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Video: In North Georgia, People of Faith Walk & Pray for Immigrants

April 23, 2011
[youtube.com=http://youtu.be/7sO9yiSRFAM]

Third annual Holy Week Pilgrimage replaces fear with love, April 17-22

In the wake of controversial bills that polarize the issue of unauthorized immigration, pilgrims made a prayerful walk through North Georgia and metro Atlanta for the third consecutive year.

This public act of worship embodies the values of faith, solidarity and hospitality. It makes a transformative connection to the teachings of Jesus, who said that whenever we welcome the stranger we welcome Him. “Rather than fall into the trap of politicizing immigrants, we want this pilgrimage to remind us that everyone is a child of God,” said Jorge Sosa, parishioner at Saint John Neumann Catholic Church in Lilburn.

Anton Flores-Maisonet, co-founder of Alterna, an immigrant-serving ministry in LaGrange, said people of faith must call for the end of dehumanizing policies and rhetoric. “The scapegoating of hard-working, faithful immigrants who share America’s highest core values — like family, progress and a strong work ethic — is antithetical to our highest ideals in this land of the free and home of the brave,” he said.

Of acute concern to pilgrimage organizers is Georgia House Bill 87, an Arizona-style piece of anti-immigrant legislation which was passed by the Senate and the House on April 14 and now awaits Governor Nathan Deal’s signature. Among other things, this bill would require law enforcement officers to investigate detained individuals’ immigration status, including those detained in traffic stops and roadblocks. It could also criminalize people of conscience who “harbor” or “transport” unauthorized immigrants.

A pre-existing federal program called 287(g) is already present in Cobb, Gwinnett and Hall Counties, three of the places where the pilgrims will prayerfully traverse. The route is no coincidence, said Alan Shope, parishioner at Saint Michael’s Catholic Church in Gainesville. “We must continue the struggle and speak out with those whose voice is being marginalized and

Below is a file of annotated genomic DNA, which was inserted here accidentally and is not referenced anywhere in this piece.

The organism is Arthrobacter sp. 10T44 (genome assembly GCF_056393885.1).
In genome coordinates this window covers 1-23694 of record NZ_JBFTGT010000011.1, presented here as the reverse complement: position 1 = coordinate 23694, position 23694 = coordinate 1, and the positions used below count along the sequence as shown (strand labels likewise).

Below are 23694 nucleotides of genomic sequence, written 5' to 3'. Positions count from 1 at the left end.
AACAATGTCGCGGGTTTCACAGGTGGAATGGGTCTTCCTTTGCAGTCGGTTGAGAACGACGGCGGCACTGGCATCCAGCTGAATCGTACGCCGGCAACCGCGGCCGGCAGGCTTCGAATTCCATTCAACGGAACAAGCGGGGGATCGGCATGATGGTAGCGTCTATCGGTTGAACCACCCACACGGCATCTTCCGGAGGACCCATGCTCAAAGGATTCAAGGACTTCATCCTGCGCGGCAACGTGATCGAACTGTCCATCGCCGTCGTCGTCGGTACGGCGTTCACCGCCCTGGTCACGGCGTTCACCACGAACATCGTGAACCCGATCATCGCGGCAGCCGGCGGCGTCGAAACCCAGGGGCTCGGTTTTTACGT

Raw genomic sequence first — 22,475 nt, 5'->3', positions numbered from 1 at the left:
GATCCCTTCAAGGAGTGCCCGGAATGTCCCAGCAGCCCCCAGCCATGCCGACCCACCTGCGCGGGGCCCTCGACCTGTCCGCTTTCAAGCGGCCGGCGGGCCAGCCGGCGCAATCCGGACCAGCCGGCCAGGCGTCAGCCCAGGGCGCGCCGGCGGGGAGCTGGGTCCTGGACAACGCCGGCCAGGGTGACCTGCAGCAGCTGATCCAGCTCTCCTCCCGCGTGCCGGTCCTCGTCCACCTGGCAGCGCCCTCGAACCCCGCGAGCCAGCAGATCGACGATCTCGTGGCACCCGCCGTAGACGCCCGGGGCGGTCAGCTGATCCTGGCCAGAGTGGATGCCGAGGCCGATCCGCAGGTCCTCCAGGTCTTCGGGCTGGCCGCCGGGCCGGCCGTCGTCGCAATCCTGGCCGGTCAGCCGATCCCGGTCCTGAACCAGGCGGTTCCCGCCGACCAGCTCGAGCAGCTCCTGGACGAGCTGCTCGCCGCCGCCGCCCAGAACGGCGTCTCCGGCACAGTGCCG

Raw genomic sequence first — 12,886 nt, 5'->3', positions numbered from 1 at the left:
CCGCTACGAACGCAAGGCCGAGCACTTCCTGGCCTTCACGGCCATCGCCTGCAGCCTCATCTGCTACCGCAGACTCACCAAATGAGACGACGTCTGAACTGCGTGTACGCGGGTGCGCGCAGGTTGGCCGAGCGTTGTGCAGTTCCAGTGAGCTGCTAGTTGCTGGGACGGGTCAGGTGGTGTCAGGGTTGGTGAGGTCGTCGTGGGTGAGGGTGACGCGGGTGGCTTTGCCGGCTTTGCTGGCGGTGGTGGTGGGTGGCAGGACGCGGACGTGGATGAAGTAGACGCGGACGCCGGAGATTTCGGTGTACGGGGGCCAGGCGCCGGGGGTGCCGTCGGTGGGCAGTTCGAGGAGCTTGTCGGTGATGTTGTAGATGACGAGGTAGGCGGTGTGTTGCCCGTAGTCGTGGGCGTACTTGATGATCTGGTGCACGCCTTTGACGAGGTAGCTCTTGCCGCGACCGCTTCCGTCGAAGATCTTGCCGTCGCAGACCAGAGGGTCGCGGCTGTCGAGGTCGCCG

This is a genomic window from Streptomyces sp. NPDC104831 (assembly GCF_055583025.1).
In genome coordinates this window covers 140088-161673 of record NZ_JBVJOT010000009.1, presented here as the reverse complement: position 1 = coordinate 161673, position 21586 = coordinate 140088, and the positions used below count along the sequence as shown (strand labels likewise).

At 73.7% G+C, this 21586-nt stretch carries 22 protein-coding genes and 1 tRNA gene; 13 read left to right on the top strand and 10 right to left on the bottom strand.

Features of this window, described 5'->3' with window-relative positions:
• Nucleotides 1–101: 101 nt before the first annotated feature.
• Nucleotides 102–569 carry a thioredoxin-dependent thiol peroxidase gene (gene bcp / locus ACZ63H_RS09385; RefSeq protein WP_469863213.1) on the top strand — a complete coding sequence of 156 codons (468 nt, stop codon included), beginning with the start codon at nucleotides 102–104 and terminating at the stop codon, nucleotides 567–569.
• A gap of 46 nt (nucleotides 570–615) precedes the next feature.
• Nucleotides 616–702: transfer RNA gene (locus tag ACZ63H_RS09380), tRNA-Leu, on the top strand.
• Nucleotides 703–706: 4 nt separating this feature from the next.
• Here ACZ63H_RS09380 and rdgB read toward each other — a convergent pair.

muted,” Shope said. “This is why we feel it is important to begin the pilgrimage in Gainesville near the for-profit North Georgia Detention Center, a place that symbolizes the darkness and greed that so often blind otherwise decent people.”

According to human rights organizations such as the Georgia Latino Alliance for Human Rights and the American Civil Liberties Union, programs such as 287(g) have already increased racial profiling by law enforcement in Georgia. But pilgrimage organizers are alarmed because HB 87 goes a step further, criminalizing the transportation and harboring of unauthorized immigrants.

“If this bill becomes law, it will make it illegal for me as a Christian (or anyone else) to take an ‘undocumentable’ person to a hospital, school, grocery store or even to church,” said PJ Edwards, a parishioner at Saint Thomas the Apostle Catholic Church in Smyrna. “It should not be necessary for Christians to choose whether to follow the laws of this state or the ‘law’ of the
Gospel.”

A culture of fear is forming, said Nancy Sestak, chair of the social justice committee at the Immaculate Heart of Mary Catholic Church in DeKalb County. “This year we are seeing an increase in fear among our immigrant community – fear of incarceration and fear of separation from family,” Sestak said, “and so we pray with our feet walking side-by-side in affirmation of the human rights and inherent dignity every person.”

Georgia’s Catholic bishops, in a statement published in March, urged state lawmakers to “be part of the solution to (immigration) challenges, not create more division.” They also called on the legislature “to resist the imposition of harsh and unnecessary legislation affecting all residents of Georgia, further tearing apart the fabric of our communities and jeopardizing our future.”

Edwards calls legislators to consider Jesus’ words in Matthew 25: “For I was hungry and you gave me food, I was thirsty and you gave me drink, a stranger and you welcomed me, naked and you clothed me, ill and you cared for me, in prison and you visited me.”

Shope adds: “As we walk in prayer, we become one with Christ and His suffering family, presenting our bodies, as the Bible implores, as a living and holy sacrifice, acceptable to God, which is our spiritual act of worship.”

To follow the 2011 Holy Week Pilgrimage for Immigrants (and see 2010 highlights), visit
www.pilgrimageforimmigrants.wordpress.com.

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